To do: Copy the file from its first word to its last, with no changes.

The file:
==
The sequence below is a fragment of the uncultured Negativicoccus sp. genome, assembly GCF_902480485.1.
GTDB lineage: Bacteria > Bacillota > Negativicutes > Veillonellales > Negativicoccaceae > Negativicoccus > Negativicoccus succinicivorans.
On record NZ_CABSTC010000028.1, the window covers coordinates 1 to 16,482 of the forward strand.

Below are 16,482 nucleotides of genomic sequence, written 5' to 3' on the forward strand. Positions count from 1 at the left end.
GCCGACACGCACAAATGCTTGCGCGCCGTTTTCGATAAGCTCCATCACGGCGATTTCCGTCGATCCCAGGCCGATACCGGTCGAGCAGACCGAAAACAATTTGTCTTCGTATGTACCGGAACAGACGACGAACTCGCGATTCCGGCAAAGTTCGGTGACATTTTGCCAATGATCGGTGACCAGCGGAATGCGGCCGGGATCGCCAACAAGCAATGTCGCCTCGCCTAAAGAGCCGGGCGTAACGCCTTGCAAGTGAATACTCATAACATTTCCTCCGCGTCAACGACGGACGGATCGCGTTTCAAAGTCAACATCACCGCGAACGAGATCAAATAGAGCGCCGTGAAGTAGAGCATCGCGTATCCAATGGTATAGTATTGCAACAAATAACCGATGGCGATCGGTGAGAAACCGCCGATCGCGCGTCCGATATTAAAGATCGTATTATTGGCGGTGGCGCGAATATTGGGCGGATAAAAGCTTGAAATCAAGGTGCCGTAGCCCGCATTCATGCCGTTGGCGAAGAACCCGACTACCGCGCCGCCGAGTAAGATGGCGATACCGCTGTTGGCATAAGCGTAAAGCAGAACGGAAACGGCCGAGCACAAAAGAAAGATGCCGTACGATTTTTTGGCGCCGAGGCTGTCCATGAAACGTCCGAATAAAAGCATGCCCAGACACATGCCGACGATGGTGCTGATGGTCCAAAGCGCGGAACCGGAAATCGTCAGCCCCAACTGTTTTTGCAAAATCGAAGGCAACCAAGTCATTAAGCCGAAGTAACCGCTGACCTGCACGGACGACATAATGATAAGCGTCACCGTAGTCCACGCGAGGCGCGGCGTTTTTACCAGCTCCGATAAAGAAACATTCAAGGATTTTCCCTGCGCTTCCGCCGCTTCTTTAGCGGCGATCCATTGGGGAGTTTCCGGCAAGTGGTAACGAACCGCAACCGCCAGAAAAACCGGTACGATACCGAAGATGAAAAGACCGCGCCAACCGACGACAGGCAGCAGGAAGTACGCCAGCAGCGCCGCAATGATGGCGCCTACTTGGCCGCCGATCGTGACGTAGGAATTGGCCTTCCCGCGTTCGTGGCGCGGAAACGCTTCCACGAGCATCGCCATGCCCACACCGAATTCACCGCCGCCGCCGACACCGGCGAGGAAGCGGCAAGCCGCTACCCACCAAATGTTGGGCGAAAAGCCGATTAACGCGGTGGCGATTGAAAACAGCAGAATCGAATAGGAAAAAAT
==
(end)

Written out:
The sequence below is a fragment of the uncultured Negativicoccus sp. genome, assembly GCF_902480485.1.
GTDB lineage: Bacteria > Bacillota > Negativicutes > Veillonellales > Negativicoccaceae > Negativicoccus > Negativicoccus succinicivorans.
On record NZ_CABSTC010000028.1, the window covers coordinates 1 to 16,482 of the forward strand.

Below are 16,482 nucleotides of genomic sequence, written 5' to 3' on the forward strand. Positions count from 1 at the left end.
GCCGACACGCACAAATGCTTGCGCGCCGTTTTCGATAAGCTCCATCACGGCGATTTCCGTCGATCCCAGGCCGATACCGGTCGAGCAGACCGAAAACAATTTGTCTTCGTATGTACCGGAACAGACGACGAACTCGCGATTCCGGCAAAGTTCGGTGACATTTTGCCAATGATCGGTGACCAGCGGAATGCGGCCGGGATCGCCAACAAGCAATGTCGCCTCGCCTAAAGAGCCGGGCGTAACGCCTTGCAAGTGAATACTCATAACATTTCCTCCGCGTCAACGACGGACGGATCGCGTTTCAAAGTCAACATCACCGCGAACGAGATCAAATAGAGCGCCGTGAAGTAGAGCATCGCGTATCCAATGGTATAGTATTGCAACAAATAACCGATGGCGATCGGTGAGAAACCGCCGATCGCGCGTCCGATATTAAAGATCGTATTATTGGCGGTGGCGCGAATATTGGGCGGATAAAAGCTTGAAATCAAGGTGCCGTAGCCCGCATTCATGCCGTTGGCGAAGAACCCGACTACCGCGCCGCCGAGTAAGATGGCGATACCGCTGTTGGCATAAGCGTAAAGCAGAACGGAAACGGCCGAGCACAAAAGAAAGATGCCGTACGATTTTTTGGCGCCGAGGCTGTCCATGAAACGTCCGAATAAAAGCATGCCCAGACACATGCCGACGATGGTGCTGATGGTCCAAAGCGCGGAACCGGAAATCGTCAGCCCCAACTGTTTTTGCAAAATCGAAGGCAACCAAGTCATTAAGCCGAAGTAACCGCTGACCTGCACGGACGACATAATGATAAGCGTCACCGTAGTCCACGCGAGGCGCGGCGTTTTTACCAGCTCCGATAAAGAAACATTCAAGGATTTTCCCTGCGCTTCCGCCGCTTCTTTAGCGGCGATCCATTGGGGAGTTTCCGGCAAGTGGTAACGAACCGCAACCGCCAGAAAAACCGGTACGATACCGAAGATGAAAAGACCGCGCCAACCGACGACAGGCAGCAGGAAGTACGCCAGCAGCGCCGCAATGATGGCGCCTACTTGGCCGCCGATCGTGACGTAGGAATTGGCCTTCCCGCGTTCGTGGCGCGGAAACGCTTCCACGAGCATCGCCATGCCCACACCGAATTCACCGCCGCCGCCGACACCGGCGAGGAAGCGGCAAGCCGCTACCCACCAAATGTTGGGCGAAAAGCCGATTAACGCGGTGGCGATTGAAAACAGCAGAATCGAATAGGAAAAAAT